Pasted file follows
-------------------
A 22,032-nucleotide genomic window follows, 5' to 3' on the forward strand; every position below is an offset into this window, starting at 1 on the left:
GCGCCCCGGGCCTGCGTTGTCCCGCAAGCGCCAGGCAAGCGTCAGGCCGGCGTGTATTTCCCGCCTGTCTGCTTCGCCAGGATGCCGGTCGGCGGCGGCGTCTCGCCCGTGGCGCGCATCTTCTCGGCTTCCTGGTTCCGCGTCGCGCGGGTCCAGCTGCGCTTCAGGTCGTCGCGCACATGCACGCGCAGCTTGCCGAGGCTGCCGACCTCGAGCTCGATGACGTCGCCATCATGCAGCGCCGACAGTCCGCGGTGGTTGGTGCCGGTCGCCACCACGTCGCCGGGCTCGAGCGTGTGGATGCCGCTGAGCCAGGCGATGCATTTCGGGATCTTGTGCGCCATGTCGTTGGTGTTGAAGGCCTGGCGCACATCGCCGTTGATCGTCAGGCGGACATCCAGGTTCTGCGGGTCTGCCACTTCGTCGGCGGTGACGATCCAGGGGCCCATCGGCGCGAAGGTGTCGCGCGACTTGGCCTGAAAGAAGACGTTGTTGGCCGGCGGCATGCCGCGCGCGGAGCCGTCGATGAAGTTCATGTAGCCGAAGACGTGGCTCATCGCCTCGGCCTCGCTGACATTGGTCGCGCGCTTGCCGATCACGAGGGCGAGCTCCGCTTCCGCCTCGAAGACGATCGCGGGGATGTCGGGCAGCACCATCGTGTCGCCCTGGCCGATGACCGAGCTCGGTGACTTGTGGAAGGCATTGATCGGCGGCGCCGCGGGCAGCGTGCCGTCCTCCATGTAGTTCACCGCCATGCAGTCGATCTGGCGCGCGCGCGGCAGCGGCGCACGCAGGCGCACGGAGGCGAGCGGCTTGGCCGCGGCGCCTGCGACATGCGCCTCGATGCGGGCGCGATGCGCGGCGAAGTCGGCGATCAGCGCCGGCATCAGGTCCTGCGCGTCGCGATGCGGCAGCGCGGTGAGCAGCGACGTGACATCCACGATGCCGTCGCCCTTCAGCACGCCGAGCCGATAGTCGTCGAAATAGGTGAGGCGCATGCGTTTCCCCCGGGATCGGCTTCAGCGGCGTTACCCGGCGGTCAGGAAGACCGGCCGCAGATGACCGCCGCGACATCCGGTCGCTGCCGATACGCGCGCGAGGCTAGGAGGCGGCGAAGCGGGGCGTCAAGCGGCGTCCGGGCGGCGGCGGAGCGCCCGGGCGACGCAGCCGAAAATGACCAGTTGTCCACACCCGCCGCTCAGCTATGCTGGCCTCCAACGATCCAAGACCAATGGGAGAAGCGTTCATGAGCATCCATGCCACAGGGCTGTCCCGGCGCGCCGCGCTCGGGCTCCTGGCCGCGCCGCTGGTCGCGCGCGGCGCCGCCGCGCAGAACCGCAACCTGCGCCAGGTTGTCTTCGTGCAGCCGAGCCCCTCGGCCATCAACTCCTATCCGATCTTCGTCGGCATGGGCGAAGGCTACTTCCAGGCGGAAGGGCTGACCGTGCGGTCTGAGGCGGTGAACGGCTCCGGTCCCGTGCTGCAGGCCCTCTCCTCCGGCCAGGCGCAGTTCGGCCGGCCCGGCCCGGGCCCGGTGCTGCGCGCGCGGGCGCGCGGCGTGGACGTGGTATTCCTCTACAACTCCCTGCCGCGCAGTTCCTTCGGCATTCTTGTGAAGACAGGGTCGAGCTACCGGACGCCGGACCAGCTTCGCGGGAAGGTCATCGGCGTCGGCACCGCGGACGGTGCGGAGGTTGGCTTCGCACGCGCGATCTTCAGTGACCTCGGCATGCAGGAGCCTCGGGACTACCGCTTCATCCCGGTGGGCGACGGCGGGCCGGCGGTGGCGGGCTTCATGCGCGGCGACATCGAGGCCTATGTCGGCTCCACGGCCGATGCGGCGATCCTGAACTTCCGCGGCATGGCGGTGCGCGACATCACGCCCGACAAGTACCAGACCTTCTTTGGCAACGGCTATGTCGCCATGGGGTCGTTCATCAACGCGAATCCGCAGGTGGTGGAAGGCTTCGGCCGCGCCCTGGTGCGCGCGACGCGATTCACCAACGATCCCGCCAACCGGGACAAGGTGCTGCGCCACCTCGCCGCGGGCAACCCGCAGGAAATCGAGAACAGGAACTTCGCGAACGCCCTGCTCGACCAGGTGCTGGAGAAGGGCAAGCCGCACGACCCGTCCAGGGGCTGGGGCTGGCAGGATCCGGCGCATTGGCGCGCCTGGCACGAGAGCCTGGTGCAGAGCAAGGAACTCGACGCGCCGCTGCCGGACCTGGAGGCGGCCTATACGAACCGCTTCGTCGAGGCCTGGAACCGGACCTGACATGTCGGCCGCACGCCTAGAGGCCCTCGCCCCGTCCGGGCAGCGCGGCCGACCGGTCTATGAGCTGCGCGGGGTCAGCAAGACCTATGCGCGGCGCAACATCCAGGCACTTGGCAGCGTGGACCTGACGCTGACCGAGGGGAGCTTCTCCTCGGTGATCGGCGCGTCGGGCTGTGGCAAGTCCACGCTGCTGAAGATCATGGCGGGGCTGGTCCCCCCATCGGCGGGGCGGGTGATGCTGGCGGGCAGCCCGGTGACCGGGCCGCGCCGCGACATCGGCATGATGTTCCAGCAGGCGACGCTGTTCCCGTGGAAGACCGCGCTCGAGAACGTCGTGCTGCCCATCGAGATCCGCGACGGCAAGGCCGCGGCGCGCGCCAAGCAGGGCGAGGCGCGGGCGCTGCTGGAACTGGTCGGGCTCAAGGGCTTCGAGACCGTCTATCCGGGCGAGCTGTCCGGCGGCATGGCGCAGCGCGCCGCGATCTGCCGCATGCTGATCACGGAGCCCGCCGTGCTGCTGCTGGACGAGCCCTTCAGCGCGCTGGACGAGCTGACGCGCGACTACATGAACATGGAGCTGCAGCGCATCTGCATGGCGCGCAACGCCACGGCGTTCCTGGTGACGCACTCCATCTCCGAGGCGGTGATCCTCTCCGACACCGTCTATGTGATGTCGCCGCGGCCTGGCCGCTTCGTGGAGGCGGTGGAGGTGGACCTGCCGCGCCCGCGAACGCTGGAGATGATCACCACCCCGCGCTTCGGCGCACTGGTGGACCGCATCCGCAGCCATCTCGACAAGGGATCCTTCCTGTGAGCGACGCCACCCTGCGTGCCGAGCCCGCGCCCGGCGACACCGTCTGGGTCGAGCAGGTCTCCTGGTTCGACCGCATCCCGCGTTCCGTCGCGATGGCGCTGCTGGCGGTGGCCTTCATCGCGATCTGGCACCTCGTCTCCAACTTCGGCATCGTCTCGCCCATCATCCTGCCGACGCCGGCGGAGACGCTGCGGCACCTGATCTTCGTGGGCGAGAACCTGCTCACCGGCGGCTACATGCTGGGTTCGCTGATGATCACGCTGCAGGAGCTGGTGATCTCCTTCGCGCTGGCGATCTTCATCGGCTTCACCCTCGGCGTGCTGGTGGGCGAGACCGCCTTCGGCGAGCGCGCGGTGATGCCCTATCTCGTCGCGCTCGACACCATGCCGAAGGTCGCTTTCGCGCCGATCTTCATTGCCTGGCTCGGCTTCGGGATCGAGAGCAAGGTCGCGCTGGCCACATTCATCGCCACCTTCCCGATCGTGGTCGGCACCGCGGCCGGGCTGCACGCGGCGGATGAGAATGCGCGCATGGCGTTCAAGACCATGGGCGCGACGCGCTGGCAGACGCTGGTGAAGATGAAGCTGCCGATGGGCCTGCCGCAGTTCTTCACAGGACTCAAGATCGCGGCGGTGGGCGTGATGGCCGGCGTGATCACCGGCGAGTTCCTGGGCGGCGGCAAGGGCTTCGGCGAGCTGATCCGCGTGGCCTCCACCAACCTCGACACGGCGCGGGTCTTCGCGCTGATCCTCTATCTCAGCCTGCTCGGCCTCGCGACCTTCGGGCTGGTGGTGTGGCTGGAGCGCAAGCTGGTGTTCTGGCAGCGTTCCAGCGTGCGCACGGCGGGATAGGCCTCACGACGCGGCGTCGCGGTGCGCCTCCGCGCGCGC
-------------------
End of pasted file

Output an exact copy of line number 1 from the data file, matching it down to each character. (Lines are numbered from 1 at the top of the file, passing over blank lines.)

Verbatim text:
A 22,032-nucleotide genomic window follows, 5' to 3' on the forward strand; every position below is an offset into this window, starting at 1 on the left: